My account is hijacked. How long should it take for github support to response to a support request?

I sent a support request to Github about my account having been hijacked last Wednesday. My username “crass” in case someone from github sees this. I got an email saying that my password had been reset, then another saying github saw a login from an unrecognized location. Next an email I’ve never seen was added to my account and the emails on my account were removed. So in the span of 5 minutes, I’ve been locked out of my account. I’ve send emails to support with no response. It doesn’t appear that the hijacker is doing anything with the account, but its hard to tell. I’d like to at least get my account suspended/frozen until this can be properly resolved, so the hijacker can’t do anything (more) destructive.

Also, I sent my support request from the email that the hijacker removed. Could it be that the request is not being handled in a timely manner because it can not be automatically associated with an account now? Anyone know how I can get a quicker response from github?

Sorry people can be terrible. I can’t say on how quickly github can respond but you could do a few things to protect yourself and others while this gets sorted out:

  • Grab a copy of all your repos, as long as you have a local copy you can always revert all their changes (force pushing over history just to be sure)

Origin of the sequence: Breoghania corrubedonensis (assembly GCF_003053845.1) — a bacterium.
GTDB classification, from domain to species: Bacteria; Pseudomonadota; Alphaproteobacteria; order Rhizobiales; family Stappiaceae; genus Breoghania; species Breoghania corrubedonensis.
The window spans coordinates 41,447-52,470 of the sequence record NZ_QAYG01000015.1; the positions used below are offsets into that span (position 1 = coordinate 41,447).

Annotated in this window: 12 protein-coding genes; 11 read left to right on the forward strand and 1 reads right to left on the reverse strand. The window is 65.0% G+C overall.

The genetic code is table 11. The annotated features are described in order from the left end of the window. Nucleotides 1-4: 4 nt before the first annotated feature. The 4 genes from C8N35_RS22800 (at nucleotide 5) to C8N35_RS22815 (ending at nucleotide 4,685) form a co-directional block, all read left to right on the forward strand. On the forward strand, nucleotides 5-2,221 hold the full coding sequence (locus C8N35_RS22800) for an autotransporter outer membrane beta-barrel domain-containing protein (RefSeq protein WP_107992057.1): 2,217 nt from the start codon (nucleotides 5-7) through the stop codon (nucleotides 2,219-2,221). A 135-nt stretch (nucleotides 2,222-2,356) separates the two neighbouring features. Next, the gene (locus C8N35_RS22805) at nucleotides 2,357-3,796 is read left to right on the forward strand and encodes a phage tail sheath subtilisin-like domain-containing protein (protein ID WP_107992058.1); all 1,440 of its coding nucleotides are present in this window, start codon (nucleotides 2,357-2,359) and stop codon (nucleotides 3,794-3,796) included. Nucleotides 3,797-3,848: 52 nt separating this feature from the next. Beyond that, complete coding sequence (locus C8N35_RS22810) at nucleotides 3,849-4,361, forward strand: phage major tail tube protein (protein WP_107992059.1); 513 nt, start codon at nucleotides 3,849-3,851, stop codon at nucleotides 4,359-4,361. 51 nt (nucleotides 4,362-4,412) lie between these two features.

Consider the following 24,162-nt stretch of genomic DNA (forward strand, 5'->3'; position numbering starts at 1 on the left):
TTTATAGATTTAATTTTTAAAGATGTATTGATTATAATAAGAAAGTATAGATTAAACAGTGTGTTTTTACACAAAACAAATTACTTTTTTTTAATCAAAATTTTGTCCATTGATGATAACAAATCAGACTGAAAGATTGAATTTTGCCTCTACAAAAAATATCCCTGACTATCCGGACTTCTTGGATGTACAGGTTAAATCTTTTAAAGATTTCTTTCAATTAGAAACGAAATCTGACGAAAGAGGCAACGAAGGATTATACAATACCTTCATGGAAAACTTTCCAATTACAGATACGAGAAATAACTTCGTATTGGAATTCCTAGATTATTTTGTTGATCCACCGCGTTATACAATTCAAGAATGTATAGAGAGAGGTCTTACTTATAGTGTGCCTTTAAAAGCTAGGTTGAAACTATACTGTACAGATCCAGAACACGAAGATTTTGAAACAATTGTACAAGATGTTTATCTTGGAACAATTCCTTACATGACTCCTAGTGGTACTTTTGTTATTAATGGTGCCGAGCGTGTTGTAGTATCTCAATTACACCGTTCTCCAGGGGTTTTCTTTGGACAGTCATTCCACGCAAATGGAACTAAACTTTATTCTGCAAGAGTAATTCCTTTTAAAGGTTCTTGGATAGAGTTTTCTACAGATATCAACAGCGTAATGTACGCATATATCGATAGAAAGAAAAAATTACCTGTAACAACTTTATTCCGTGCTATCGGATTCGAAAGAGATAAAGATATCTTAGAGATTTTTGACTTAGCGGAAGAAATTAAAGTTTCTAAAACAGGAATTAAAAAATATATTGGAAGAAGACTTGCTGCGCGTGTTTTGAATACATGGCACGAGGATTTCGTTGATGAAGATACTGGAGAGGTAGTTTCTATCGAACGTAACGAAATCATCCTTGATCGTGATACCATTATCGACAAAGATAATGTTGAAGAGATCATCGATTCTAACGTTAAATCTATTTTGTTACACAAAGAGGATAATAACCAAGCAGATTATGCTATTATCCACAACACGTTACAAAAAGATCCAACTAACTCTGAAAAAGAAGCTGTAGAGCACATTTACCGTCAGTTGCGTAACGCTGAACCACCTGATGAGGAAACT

• If you are part of a github organization or a collaborator on anyones projects reach out to the maintainers and ask them to temporarily remove you from the org/repository.

I am gonna reply later but to start I can am gonna fork all your repos and clone them locally for safe keeping.

Alright now that I have forked your repos they should be safe, though I can’t really help you with any private repos. Once you regain control of your account I reccomend the following security measures to prevent and minimize risk in the future:

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Thanks @majormoses. I had a 16 character random password.  Somehow they were able to do a password reset.  I had two emails associated with the account, one was hosted by google, which I don’t think they have access to. The other was an email that shouldn’t actually be in service anymore.  So I’m not sure how they did a password reset.  Perhaps some DNS poisoning allowed them to get the reset email?

Sadly, I did not have 2FA on the account, which should have prevented this.  I’ve spent a day adding TOTP to other important accounts I have, which I should have done a while back.  I don’t trust SMS 2FA either because of some horror stories I’ve read with attackers porting people’s phone numbers to access accounts. Until I get keys, I’ve been using authenticators with TOTP.  Also, I’ve been thinking that I need to sign all my commits too and I actually have a keybase account, just haven’t set it up properly.  Thanks for the suggestion!

I’ve also backed up my much of my github account (repos, gists, wikis, issues, pull requests).  What are you using to backup accounts?  I’m using GitHub-Backup, to which I’ve ported over some features of python-github-backup. Unfortunately,since I’m doing this from another account, there’s a lot I can’t get access to (as you know). Also, I can’t access which projects I’m collaborator on, so I’m not sure the full set of projects to contact!  I wonder why this info is only accessible by the account ower. Collaborator info can be seen in comments made by the user on projects, so what’s wrong with just getting a list?  I’m failing to see the negative security implications.